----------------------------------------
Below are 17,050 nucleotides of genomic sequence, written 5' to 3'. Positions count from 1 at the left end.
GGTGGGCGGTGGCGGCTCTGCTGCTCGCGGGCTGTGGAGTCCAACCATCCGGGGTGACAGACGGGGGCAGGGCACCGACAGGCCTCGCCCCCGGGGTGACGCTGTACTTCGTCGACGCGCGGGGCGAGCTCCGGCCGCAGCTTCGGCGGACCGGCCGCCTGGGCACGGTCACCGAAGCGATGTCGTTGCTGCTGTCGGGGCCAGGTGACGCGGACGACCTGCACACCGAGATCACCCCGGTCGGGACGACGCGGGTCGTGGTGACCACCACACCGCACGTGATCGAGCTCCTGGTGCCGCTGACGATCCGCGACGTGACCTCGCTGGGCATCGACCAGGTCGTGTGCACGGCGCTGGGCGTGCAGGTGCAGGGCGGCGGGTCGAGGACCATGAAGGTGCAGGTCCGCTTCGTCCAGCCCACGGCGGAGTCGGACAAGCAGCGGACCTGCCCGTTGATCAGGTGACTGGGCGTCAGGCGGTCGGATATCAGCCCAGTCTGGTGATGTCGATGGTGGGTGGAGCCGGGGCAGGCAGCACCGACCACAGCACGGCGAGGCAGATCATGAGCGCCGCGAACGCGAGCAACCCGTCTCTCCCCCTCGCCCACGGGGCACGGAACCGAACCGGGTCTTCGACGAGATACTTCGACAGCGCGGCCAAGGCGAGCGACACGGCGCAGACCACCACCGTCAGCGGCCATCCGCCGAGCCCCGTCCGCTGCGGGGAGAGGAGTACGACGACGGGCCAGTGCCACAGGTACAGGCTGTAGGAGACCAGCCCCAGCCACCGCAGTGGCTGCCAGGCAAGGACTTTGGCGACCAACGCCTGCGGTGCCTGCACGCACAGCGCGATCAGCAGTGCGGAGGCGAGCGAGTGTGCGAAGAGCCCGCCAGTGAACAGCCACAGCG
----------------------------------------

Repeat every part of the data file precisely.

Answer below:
Below are 17,050 nucleotides of genomic sequence, written 5' to 3'. Positions count from 1 at the left end.
GGTGGGCGGTGGCGGCTCTGCTGCTCGCGGGCTGTGGAGTCCAACCATCCGGGGTGACAGACGGGGGCAGGGCACCGACAGGCCTCGCCCCCGGGGTGACGCTGTACTTCGTCGACGCGCGGGGCGAGCTCCGGCCGCAGCTTCGGCGGACCGGCCGCCTGGGCACGGTCACCGAAGCGATGTCGTTGCTGCTGTCGGGGCCAGGTGACGCGGACGACCTGCACACCGAGATCACCCCGGTCGGGACGACGCGGGTCGTGGTGACCACCACACCGCACGTGATCGAGCTCCTGGTGCCGCTGACGATCCGCGACGTGACCTCGCTGGGCATCGACCAGGTCGTGTGCACGGCGCTGGGCGTGCAGGTGCAGGGCGGCGGGTCGAGGACCATGAAGGTGCAGGTCCGCTTCGTCCAGCCCACGGCGGAGTCGGACAAGCAGCGGACCTGCCCGTTGATCAGGTGACTGGGCGTCAGGCGGTCGGATATCAGCCCAGTCTGGTGATGTCGATGGTGGGTGGAGCCGGGGCAGGCAGCACCGACCACAGCACGGCGAGGCAGATCATGAGCGCCGCGAACGCGAGCAACCCGTCTCTCCCCCTCGCCCACGGGGCACGGAACCGAACCGGGTCTTCGACGAGATACTTCGACAGCGCGGCCAAGGCGAGCGACACGGCGCAGACCACCACCGTCAGCGGCCATCCGCCGAGCCCCGTCCGCTGCGGGGAGAGGAGTACGACGACGGGCCAGTGCCACAGGTACAGGCTGTAGGAGACCAGCCCCAGCCACCGCAGTGGCTGCCAGGCAAGGACTTTGGCGACCAACGCCTGCGGTGCCTGCACGCACAGCGCGATCAGCAGTGCGGAGGCGAGCGAGTGTGCGAAGAGCCCGCCAGTGAACAGCCACAGCG